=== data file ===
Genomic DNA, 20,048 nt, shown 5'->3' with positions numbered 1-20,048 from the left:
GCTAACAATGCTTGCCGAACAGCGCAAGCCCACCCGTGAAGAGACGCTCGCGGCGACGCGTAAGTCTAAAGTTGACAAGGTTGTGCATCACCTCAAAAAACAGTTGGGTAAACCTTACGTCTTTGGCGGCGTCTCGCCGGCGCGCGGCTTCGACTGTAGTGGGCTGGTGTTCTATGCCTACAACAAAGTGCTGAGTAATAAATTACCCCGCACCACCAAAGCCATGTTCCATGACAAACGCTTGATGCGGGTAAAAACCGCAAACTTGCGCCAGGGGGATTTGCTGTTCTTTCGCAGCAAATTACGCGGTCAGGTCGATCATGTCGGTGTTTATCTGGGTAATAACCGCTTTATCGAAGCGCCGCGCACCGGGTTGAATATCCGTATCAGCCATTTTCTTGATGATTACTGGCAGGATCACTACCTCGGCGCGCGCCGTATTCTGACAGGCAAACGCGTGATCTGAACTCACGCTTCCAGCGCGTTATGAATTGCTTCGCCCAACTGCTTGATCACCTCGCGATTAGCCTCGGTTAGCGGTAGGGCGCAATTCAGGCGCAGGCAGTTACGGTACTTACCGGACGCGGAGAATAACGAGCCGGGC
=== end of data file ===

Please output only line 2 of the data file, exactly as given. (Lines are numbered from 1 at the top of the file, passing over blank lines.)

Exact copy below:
GCTAACAATGCTTGCCGAACAGCGCAAGCCCACCCGTGAAGAGACGCTCGCGGCGACGCGTAAGTCTAAAGTTGACAAGGTTGTGCATCACCTCAAAAAACAGTTGGGTAAACCTTACGTCTTTGGCGGCGTCTCGCCGGCGCGCGGCTTCGACTGTAGTGGGCTGGTGTTCTATGCCTACAACAAAGTGCTGAGTAATAAATTACCCCGCACCACCAAAGCCATGTTCCATGACAAACGCTTGATGCGGGTAAAAACCGCAAACTTGCGCCAGGGGGATTTGCTGTTCTTTCGCAGCAAATTACGCGGTCAGGTCGATCATGTCGGTGTTTATCTGGGTAATAACCGCTTTATCGAAGCGCCGCGCACCGGGTTGAATATCCGTATCAGCCATTTTCTTGATGATTACTGGCAGGATCACTACCTCGGCGCGCGCCGTATTCTGACAGGCAAACGCGTGATCTGAACTCACGCTTCCAGCGCGTTATGAATTGCTTCGCCCAACTGCTTGATCACCTCGCGATTAGCCTCGGTTAGCGGTAGGGCGCAATTCAGGCGCAGGCAGTTACGGTACTTACCGGACGCGGAGAATAACGAGCCGGGC